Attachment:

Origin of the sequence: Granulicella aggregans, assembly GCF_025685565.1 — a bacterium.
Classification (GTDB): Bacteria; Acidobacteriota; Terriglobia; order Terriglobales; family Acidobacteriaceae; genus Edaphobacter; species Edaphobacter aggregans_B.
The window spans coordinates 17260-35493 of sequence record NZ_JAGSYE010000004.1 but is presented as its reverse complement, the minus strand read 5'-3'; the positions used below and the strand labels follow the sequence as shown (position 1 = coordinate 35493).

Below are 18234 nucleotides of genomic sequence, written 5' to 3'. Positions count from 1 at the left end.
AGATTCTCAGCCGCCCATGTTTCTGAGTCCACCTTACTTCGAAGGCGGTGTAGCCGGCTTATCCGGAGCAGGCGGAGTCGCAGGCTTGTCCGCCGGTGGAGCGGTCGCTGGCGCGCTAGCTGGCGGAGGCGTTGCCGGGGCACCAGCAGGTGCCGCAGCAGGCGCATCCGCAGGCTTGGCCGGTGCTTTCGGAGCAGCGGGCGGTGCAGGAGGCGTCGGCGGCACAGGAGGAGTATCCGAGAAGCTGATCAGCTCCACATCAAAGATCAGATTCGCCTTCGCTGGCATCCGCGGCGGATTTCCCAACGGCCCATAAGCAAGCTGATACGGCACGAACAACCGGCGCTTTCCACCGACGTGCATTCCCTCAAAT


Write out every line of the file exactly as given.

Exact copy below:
Origin of the sequence: Granulicella aggregans, assembly GCF_025685565.1 — a bacterium.
Classification (GTDB): Bacteria; Acidobacteriota; Terriglobia; order Terriglobales; family Acidobacteriaceae; genus Edaphobacter; species Edaphobacter aggregans_B.
The window spans coordinates 17260-35493 of sequence record NZ_JAGSYE010000004.1 but is presented as its reverse complement, the minus strand read 5'-3'; the positions used below and the strand labels follow the sequence as shown (position 1 = coordinate 35493).

Below are 18234 nucleotides of genomic sequence, written 5' to 3'. Positions count from 1 at the left end.
AGATTCTCAGCCGCCCATGTTTCTGAGTCCACCTTACTTCGAAGGCGGTGTAGCCGGCTTATCCGGAGCAGGCGGAGTCGCAGGCTTGTCCGCCGGTGGAGCGGTCGCTGGCGCGCTAGCTGGCGGAGGCGTTGCCGGGGCACCAGCAGGTGCCGCAGCAGGCGCATCCGCAGGCTTGGCCGGTGCTTTCGGAGCAGCGGGCGGTGCAGGAGGCGTCGGCGGCACAGGAGGAGTATCCGAGAAGCTGATCAGCTCCACATCAAAGATCAGATTCGCCTTCGCTGGCATCCGCGGCGGATTTCCCAACGGCCCATAAGCAAGCTGATACGGCACGAACAACCGGCGCTTTCCACCGACGTGCATTCCCTCAAAT